Myth 2: All Proteins Are the Same.
Shoppers may feel one protein is as good as another. But, according to Tim Marr, sales director at Nutrex Hawaii, Kailua-Kona, HI, “Studies have shown that not all proteins are equal.”
Urban breaks it down: “Some offer more complete amino acid ratios than others with higher amino acid content, but ultimately, it is the choice of the athlete.”
Clouatre, among others, believes that whey protein is the “king of the muscle building proteins” because of its high content of l-leucine, a BCAA that can induce muscle synthesis.
Whey protein is the mixture of nine essential amino acids and studies have shown possible health benefits such as supporting healthy weight management as well as maintaining cholesterol and blood pressure in a normal range (4). In athletes, taking whey protein during resistance training helps promote the growth of lean tissue mass (4).
Whey protein is said to be the protein of choice for those looking to build muscle mass with a more toned look, according to Sugarek MacDonald. “The amino acids derived from whey are typically associated with protein synthesis and oxidation…so it is great for muscle building, but not repair.”
Derek Dearwater, president of Naturade, Irvine, CA, agrees that whey protein’s advantages over different types of proteins are its fast digestion and absorption. He states that, after a single serving of whey protein, it only takes 40 minutes for the blood level of amino acids to reach its peak and about an hour for the level to return back to normal in most people.
“This is amazingly fast in comparison to its counterparts casein, plant-based proteins or even whole foods,” says Dearwater.
In addition to muscle synthesis, digestion plays a big part for shoppers when deciding which protein to purchase. According to Elizabeth Poon, director of marketing, nutritional brands, at Country Life Vitamins, Hauppauge, NY, whey protein is also “one of the easiest forms of protein to digest.” While it is arguably the most popular type of protein, she suggests that anyone trying to avoid lactose should consider an ultra-filtered or micro-filtered whey isolate protein because it is 99% lactose free.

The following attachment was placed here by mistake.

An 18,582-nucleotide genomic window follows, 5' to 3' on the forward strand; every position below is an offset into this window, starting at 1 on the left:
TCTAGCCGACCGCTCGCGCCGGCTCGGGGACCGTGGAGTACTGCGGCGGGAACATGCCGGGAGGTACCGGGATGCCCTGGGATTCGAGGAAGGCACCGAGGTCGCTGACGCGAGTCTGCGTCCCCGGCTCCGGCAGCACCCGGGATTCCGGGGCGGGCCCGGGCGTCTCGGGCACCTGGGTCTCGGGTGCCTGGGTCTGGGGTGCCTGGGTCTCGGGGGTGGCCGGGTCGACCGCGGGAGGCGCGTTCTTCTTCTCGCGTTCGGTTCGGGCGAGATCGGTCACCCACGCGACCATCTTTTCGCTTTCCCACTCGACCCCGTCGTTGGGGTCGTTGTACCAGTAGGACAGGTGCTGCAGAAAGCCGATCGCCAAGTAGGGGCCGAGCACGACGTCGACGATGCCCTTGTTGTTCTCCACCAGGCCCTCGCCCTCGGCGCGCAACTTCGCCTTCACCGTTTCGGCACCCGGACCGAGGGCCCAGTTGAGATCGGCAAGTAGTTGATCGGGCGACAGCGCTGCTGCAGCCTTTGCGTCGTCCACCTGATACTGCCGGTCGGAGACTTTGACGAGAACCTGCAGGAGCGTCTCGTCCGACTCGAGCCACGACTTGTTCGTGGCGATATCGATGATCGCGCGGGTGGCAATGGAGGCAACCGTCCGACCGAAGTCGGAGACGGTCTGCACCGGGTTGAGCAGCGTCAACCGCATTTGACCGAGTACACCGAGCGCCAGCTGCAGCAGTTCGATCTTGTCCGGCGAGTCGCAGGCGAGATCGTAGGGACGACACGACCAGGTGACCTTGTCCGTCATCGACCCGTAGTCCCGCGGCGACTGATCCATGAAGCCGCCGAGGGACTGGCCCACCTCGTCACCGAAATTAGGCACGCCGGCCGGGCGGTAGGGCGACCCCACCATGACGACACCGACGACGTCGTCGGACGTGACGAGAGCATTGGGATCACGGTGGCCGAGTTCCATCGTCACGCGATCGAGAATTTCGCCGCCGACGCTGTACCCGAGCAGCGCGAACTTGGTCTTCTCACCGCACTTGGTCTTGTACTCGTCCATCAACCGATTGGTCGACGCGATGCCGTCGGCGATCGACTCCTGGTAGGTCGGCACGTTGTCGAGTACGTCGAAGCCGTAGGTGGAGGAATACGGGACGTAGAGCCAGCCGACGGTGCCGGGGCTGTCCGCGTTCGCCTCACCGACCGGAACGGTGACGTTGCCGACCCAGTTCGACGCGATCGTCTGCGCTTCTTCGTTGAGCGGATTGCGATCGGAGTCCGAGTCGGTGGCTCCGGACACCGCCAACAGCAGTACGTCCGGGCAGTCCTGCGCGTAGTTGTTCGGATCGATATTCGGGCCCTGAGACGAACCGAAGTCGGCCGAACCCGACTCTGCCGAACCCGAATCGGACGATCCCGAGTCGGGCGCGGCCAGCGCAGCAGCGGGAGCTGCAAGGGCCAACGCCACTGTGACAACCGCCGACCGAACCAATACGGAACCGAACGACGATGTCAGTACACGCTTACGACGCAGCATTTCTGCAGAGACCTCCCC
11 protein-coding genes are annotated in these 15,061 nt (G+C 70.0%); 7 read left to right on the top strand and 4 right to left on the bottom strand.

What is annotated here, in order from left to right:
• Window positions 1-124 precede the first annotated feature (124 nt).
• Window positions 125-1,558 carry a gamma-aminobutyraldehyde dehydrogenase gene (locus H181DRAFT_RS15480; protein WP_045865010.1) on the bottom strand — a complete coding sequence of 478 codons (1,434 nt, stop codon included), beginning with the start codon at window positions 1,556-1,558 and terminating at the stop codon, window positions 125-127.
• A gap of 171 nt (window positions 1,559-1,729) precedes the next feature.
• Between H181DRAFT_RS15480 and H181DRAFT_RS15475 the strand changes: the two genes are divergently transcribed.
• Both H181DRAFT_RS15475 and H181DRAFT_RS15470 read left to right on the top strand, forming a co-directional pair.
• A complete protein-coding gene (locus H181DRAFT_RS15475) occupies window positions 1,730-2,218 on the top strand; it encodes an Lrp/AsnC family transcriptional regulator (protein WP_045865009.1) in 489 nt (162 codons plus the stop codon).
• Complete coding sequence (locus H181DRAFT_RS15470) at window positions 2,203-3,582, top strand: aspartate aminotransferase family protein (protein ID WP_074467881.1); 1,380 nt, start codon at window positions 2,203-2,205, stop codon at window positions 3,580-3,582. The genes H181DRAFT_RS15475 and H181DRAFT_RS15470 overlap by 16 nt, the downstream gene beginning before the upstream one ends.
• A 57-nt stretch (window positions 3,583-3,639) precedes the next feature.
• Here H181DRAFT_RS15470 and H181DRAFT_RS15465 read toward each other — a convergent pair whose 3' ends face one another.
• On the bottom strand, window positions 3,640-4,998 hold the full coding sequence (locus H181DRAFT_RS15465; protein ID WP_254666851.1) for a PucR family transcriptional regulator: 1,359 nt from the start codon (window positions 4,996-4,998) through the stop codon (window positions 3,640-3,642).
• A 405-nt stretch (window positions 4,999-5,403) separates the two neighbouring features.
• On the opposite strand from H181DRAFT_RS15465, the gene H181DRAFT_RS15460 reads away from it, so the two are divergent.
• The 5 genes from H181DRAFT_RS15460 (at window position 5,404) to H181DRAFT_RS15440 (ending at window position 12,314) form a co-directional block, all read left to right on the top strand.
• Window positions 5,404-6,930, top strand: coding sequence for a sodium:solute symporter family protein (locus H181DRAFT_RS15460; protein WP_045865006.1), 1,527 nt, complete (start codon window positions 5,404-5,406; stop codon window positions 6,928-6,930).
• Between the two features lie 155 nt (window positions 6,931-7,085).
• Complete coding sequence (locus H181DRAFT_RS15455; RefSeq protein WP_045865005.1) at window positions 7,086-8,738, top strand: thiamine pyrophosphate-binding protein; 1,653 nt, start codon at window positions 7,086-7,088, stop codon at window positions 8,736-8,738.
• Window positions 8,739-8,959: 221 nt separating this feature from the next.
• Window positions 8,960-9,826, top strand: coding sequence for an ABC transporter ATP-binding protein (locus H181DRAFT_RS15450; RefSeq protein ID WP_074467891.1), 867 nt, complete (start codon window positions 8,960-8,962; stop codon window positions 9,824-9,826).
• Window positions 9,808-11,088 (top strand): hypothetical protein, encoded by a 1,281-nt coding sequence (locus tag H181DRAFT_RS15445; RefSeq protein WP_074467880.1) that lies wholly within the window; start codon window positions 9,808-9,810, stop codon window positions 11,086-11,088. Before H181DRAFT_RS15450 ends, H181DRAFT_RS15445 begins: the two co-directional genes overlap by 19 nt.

Marr argues that plant-based proteins should be an option because the “body absorbs it the best, much better than whey, because it recognizes it as food.”
Emma Andrews, RHN, NPDP, national educator for Vega Nutrition, Burnaby, BC, Canada, states, “If an athlete is at all sensitive to whey or casein proteins or their digestive tract is compromised, the absorption and utilization of amino acids will be impaired.”
When it comes to other proteins, including plant-based proteins such as pea, hemp, chia, rice, soy and others, Dearwater says they “have the advantage of being easier to digest for those people that may have a dairy allergy such as lactose intolerance, which affects over 50 million Americans.”
But, plant-based proteins provide more benefits than just being easier to digest. Says Sugarek MacDonald, “According to research, when supplemented, vegetable protein was found to help improve immune function, support a healthy weight and lean body mass, and aid in maintaining healthy blood pressure, cholesterol and glucose levels that are already within the normal range.”
Shoppers must also consider the amount of amino acids the protein they select contains. According to Poon, even though they provide fiber and essential fatty acids that are not found in whey protein, “plant-based proteins don’t provide complete amino acids on their own.”
But, there are some exceptions. Marc Stover, vice president of sports nutrition for Twinlab Corporation, New York, NY, feels that “vegan customers need to be aware that single vegan sources of protein may not be complete, however, and so should choose blends that take the care to provide a full spectrum of amino acids.”
In addition to whey and plant-based proteins, many companies use new sources of protein in products. For example, Scarlett Blandon, MS, RDN, head of research and nutrition scientist for Axiom Foods Inc., Los Angeles, CA, refers to the impact of rice protein.
She says that “leucine, the key amino acid that triggers muscle development, absorbs faster in rice protein than whey,” and rice protein provides athletes “the only 90% isolate with the highest amount of protein available.” Some brands are also very low carb.
One study has shown that rice protein and whey protein aid in exercise performance equally (5).
Mixing proteins is an option, too. Clouatre believes “a mixture of proteins with different rates of digestion and assimilation is superior to single protein sources.”
Published in WholeFoods Magazine, September 2015